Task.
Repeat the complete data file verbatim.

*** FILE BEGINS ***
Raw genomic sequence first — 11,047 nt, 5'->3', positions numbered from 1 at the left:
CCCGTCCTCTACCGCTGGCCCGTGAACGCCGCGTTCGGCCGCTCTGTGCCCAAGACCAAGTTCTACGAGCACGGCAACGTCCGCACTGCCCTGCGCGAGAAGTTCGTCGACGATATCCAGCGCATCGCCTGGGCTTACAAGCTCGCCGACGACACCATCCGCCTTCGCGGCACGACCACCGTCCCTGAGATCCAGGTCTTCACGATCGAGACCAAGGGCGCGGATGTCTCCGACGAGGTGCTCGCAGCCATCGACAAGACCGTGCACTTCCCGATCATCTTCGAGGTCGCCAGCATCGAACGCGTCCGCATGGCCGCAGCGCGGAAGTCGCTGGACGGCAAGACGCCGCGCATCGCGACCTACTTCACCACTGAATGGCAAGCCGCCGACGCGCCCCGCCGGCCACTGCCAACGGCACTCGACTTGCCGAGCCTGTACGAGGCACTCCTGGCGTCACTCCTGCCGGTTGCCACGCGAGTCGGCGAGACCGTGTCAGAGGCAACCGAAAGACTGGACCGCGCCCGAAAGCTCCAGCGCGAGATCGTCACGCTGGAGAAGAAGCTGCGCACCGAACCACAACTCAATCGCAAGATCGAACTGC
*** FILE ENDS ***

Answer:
Raw genomic sequence first — 11,047 nt, 5'->3', positions numbered from 1 at the left:
CCCGTCCTCTACCGCTGGCCCGTGAACGCCGCGTTCGGCCGCTCTGTGCCCAAGACCAAGTTCTACGAGCACGGCAACGTCCGCACTGCCCTGCGCGAGAAGTTCGTCGACGATATCCAGCGCATCGCCTGGGCTTACAAGCTCGCCGACGACACCATCCGCCTTCGCGGCACGACCACCGTCCCTGAGATCCAGGTCTTCACGATCGAGACCAAGGGCGCGGATGTCTCCGACGAGGTGCTCGCAGCCATCGACAAGACCGTGCACTTCCCGATCATCTTCGAGGTCGCCAGCATCGAACGCGTCCGCATGGCCGCAGCGCGGAAGTCGCTGGACGGCAAGACGCCGCGCATCGCGACCTACTTCACCACTGAATGGCAAGCCGCCGACGCGCCCCGCCGGCCACTGCCAACGGCACTCGACTTGCCGAGCCTGTACGAGGCACTCCTGGCGTCACTCCTGCCGGTTGCCACGCGAGTCGGCGAGACCGTGTCAGAGGCAACCGAAAGACTGGACCGCGCCCGAAAGCTCCAGCGCGAGATCGTCACGCTGGAGAAGAAGCTGCGCACCGAACCACAACTCAATCGCAAGATCGAACTGC